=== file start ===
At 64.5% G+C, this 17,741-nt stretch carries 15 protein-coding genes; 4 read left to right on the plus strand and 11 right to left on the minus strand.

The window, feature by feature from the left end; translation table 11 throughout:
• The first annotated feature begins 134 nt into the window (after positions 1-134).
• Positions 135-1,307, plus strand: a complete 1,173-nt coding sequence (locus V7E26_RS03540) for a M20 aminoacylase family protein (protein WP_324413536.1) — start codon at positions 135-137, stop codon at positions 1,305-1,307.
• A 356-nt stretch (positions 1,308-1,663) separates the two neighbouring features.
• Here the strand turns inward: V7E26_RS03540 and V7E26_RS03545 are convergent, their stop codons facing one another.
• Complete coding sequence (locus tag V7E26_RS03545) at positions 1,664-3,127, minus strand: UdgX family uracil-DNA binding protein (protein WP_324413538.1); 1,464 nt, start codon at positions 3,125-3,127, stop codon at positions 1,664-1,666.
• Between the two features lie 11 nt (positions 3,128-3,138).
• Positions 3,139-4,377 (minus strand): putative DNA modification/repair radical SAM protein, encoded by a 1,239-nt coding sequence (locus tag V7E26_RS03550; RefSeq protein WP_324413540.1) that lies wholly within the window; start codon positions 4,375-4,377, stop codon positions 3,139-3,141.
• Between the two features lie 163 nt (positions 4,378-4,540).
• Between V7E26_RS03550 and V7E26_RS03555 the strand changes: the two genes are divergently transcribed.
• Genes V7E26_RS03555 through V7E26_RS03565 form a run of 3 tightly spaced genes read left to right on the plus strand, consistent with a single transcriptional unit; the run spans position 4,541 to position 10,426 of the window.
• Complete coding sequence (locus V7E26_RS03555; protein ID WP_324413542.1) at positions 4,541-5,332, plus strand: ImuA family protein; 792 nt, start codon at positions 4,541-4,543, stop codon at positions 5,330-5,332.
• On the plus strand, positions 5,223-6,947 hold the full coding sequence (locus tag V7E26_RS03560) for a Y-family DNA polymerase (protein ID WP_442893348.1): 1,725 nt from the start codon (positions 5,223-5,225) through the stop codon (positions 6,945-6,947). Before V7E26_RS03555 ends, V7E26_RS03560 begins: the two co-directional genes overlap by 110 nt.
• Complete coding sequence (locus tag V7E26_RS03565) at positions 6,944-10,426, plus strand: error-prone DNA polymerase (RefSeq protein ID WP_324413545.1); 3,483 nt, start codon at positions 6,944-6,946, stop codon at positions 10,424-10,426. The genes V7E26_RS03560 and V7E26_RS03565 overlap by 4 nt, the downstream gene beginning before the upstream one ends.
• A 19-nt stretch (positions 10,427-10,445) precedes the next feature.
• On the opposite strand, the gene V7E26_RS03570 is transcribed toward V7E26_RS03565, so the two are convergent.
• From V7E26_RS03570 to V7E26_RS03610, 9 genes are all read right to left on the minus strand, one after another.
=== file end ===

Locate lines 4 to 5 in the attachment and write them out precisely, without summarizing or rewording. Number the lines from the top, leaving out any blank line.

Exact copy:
• Positions 135-1,307, plus strand: a complete 1,173-nt coding sequence (locus V7E26_RS03540) for a M20 aminoacylase family protein (protein WP_324413536.1) — start codon at positions 135-137, stop codon at positions 1,305-1,307.
• A 356-nt stretch (positions 1,308-1,663) separates the two neighbouring features.